Despite all parties starting out with the best intentions conflict is a common issue people face during the building process. Unfortunately when issues arise, emotions kick in and most people go straight to a lawyer. However, there are other alternatives or options available to assist both the consumer and contractor for building dispute resolution.
The building industry licensing authority, Queensland Building Construction Commission (QBCC) offers a free Early Dispute Resolution Service (EDR). After an initial request is made to the QBCC for EDR by one party (either the principle contractor or the home owner only) a Resolution Service Officer will be in contact with both parties by phone to try and resolve the dispute. If defective building working is alleged, a site inspection maybe conducted and a direction to rectify work within 28 days could be issued. Unfortunately though it is often the case that the dispute is a contractual issue and this is considered to be outside the QBCC’s jurisdiction. The next step is generally seeking legal assistance and launching action through the Queensland Civil and Administration Tribunal (QCAT).
There is one more option for disputing parties. That is seeking the assistance of an Independent Building Consultant with experience in dispute resolution. This person or firm should take an impartial / factual approach and be able to set out accurate information that is based on Building Codes, Industry Legislation, Standards and Expectations. It is important the consultant remain impartial and can present material as if it was going to be submitted as evidence to be relied upon in a court jurisdiction, such as QCAT. Unlike lawyers a building consultant is more hands on and able to attend site and gather information to determine the issue/s. The consultant is generally then able to make sense of the differing opinions and report ambiguities between concerns onsite and contract documentation, whilst also considering the Building Codes, Industry Legislation, Standards and Expectations.
The building consultant is not a lawyer and should not give legal advice however should have experience, awareness and an understanding of Australian Standard based Building Contract Documentation. Working drawings, specifications, variations and contract obligations can then be cross checked against what has occurred onsite. Consultants should have a long and wide range of experience in the building industry and hold credentials that qualify them to comment on the issues in dispute.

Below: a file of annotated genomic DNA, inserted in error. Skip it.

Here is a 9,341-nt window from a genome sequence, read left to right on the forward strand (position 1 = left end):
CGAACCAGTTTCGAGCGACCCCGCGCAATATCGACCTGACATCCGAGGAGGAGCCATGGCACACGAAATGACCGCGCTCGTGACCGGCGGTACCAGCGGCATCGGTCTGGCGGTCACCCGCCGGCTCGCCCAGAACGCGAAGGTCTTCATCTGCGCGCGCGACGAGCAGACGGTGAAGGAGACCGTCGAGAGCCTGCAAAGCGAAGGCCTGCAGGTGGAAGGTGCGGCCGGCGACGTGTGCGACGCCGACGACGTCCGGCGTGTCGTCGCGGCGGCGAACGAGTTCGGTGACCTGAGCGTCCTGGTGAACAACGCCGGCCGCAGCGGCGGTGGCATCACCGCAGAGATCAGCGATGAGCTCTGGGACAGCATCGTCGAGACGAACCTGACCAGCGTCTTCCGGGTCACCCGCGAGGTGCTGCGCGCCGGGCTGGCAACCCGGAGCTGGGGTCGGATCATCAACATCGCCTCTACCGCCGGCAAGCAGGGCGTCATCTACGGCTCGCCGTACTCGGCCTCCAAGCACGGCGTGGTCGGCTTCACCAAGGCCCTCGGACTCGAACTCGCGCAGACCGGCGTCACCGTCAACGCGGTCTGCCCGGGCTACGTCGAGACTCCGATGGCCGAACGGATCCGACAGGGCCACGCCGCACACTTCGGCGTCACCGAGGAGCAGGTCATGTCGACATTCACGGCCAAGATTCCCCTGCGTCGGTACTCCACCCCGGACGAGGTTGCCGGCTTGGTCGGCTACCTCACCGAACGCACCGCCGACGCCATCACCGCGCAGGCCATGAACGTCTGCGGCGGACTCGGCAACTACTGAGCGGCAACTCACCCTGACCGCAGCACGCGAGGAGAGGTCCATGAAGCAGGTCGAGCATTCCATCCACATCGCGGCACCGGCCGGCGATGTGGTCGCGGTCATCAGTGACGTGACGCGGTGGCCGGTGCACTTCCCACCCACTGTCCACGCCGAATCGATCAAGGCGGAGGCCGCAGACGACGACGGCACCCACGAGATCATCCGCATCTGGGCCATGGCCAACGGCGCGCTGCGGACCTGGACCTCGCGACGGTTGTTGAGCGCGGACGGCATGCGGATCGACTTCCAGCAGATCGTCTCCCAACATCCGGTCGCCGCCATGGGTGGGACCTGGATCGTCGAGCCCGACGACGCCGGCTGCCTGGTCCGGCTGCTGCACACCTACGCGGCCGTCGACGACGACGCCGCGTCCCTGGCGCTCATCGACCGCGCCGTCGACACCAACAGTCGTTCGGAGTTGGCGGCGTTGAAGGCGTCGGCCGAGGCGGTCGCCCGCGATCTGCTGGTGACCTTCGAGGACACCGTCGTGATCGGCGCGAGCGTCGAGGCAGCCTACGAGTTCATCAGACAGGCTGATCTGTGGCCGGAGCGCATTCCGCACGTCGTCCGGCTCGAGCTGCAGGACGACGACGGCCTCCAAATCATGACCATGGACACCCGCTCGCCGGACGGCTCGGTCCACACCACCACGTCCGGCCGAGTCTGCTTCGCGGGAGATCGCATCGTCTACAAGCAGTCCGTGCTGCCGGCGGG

Qualifications and Experience such as –
- Trade and Building Licenses which give specific qualification and knowledge in relation to building legislation, standards and codes
- Building Inspection License which gives ability to identify and report on issues onsite.
- Training and experience in mediation / negotiation such as life coaching, to facilitate communication, agreements and clearer understandings between the parties
- Experience in report preparation, to lay out neutral factual information and recommendations based on industry expectations and relevant building legislation, standards and codes and create Heads of Agreement Documentation.
- Past experience in QCAT, expert witness conclaves and preparing items such as joint reports.
At the end of the day not all disagreements will be resolved out of court. A Building Consultant with experience in dispute resolution can assist parties to avoid such legal implications by presenting factual information base on Building Codes, Industry Legislation, Standards and Expectations. Common ground between parties can be agreed and new understandings created to support the building process to completion.
Expert Building Consultants experienced and skilled in the above are now a valued part of the building industry in assisting all parties involved in disagreements during the building process. Contact an experience industry professional such Twenty20 Building Consultancy who considers all of the above and your future.